We all have that one perpetually single friend. You know the one that just seems to be so fiercely independent and/or just doesn’t have time for relationships because they’re too busy making their dreams come true, proclaiming to the world, and rather proudly at that, that they don’t need a man to make them happy or feel complete. Yes, that’s the one.
In my case, that one friend is me.
I was what you would call a late-bloomer growing up. As a preteen, I never had any big crushes that I gushed over with my friends, and as a teenager, I paid little heed to those mysterious creatures we call teenage boys. I was also a bit of a tomboy, and an oddball on top of that, and liked it that way.
Oh, don’t get me wrong — I noticed when someone was attractive — I’m far from asexual or aromantic (though I think it’d be easier on me if I was, but that’s a whole other story), but it was usually done with a disinterested observation that most people might find strange in a teenage girl. Instead, I was more interested in flailing over the fictional boys I found in books, movies and, yes, anime. To me, they were a cut above the rest…of reality, that is.
Anyway, this dismissive attitude towards actual, real live, flesh and blood boys obviously did not lend any help in landing me a boyfriend at 13 or even at 18, that magical time of adolescence when everyone my age started getting together with the opposite sex, so I never got to experience that awkward, do-or-die, me-against-the-world teenage romance.
In fact, my lack of interest to be in any kind of romantic relationship with anyone, young men or otherwise, carried over until after university, too. I just never found that giddy attraction that made you feel like you wanted to be with them, or touch them, or kiss them for that matter. I made friends with boys (and girls), I hung out with them, I noticed when they were attractive, but that was it.
As everyone I knew went on that merry-go-round of love — getting together, breaking up, finding someone new — and as my Facebook status remained stubbornly single over the years, I gave friends and family the only reason I could think of when they ask me why I’m still single: a good ol’ shrug and a casual “I haven’t met anyone my type, yet”.
And it was true, especially when I had lived in such a small town. No one interested me, no one excited me. For a long time…right up until I reached my twenties, I didn’t meet anyone I wanted to flirt with, to go on dates with, to have any form of any intimate contact with.
I knew I wasn’t a lesbian, and I knew I wasn’t asexual; my rather passionate sexual fantasies were proof of that!
So, what was wrong with me? As the years went by, I was actually starting to feel the pressure…started to question myself. Were my standards really too high, like many people had said? If so, am I even pretty enough or worthy enough to set the a bar so high?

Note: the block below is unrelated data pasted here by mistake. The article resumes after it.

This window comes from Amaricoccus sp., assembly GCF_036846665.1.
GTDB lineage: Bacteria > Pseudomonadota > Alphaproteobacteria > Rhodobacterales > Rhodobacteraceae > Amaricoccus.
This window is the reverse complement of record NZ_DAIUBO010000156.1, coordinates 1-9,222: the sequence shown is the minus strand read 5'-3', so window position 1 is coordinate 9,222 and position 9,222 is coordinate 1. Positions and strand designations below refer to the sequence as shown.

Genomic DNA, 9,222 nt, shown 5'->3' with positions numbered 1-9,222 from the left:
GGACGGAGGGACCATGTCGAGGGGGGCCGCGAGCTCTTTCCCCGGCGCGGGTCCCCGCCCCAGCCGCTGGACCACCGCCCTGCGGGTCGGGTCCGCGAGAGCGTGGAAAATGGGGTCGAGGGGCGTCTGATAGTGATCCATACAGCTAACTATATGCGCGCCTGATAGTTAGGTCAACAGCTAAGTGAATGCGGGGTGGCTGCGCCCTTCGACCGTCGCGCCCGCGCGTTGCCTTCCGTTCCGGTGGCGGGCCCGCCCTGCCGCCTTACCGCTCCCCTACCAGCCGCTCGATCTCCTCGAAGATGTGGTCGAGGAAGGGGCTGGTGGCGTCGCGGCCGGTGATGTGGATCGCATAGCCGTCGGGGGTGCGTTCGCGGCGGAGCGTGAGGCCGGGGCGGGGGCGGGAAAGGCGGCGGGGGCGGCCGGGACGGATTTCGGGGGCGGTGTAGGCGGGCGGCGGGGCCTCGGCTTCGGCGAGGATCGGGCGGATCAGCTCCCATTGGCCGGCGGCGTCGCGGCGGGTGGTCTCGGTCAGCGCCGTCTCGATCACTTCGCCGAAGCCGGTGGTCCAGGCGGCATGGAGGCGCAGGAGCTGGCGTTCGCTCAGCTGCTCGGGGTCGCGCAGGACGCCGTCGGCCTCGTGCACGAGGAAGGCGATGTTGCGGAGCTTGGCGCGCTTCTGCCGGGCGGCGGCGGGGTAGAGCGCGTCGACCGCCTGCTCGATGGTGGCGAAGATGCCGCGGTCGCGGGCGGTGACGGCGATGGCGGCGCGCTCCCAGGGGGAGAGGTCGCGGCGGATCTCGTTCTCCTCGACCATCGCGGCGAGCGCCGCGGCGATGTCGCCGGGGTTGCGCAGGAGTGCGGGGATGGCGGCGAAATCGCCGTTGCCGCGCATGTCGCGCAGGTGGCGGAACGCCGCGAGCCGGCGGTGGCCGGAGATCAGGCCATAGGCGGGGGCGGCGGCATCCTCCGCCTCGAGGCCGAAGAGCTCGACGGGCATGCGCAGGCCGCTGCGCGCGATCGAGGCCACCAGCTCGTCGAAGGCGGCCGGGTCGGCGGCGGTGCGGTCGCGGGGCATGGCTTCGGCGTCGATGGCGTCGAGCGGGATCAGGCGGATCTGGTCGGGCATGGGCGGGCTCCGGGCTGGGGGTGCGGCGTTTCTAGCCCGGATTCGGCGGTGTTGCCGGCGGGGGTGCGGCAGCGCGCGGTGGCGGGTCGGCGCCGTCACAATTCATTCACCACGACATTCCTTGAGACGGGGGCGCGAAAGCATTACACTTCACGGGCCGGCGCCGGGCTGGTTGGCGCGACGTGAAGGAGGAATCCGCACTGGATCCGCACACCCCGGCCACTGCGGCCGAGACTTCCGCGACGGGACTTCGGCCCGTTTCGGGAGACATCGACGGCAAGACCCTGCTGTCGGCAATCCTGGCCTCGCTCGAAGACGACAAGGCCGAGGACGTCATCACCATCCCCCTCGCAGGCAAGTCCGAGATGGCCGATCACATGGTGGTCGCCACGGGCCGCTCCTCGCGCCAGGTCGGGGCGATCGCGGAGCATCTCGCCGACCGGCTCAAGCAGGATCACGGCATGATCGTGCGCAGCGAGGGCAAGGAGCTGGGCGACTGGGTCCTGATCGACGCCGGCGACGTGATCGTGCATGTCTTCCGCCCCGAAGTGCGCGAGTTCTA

There I was, already in my mid-twenties and never been kissed! Never even flirted properly with anyone, much less gone on a date! The thought that I might be lacking in some way, while not prominent or constant, was starting to make me crack a sweat, and it bothered me that I’d let something like this worry me (hello, I am a modern, independent woman, after all).
I had to ask myself though: did I want to be in a relationship with anyone?
My simple answer was yes. I did want to feel that rush, that excitement and whatever it was that people feel when they’d found their significant others. One thing was sure, though, I needed to cast a wider net.
Luckily, I started travelling soon after and then moved into a new city (well, country) months later. And so, armed with the ever popular dating tool of this generation Tinder, I jumped into the dating pool with gusto, hungry for the romantic (and sexual) experiences I had missed all these years. Of course, anyone who’s been in the dating game long enough knows that it’s not all sunshine and roses, and it hasn’t been at all, for me. It wore on my emotions, and I never knew until then how exhausting that was. Nevertheless, Tinder (and online dating) has given me a crash-course in love and relationships, and most importantly, self-discovery.
I’m still very much as single as a single person can be right now…and there’s nothing wrong with that. In fact, I think it’s the best place for me, right now. There’s definitely no rush. At the end of the day, dating is and can be fun, when you let it (even if it is oftentimes agonizing, scarring and almost always heartbreaking). The lessons you learn about yourself, about others and about how to love and be loved is invaluable, and I’m enjoying it every step of the way.
How to be Single is a series I plan to write that details all my dating and romantic exploits, for as long as I am in the dating game…which, from the way things are currently going, will be quite awhile…
Well, more fun for us! So strap on for the ride, it’s going to be a bumpy one!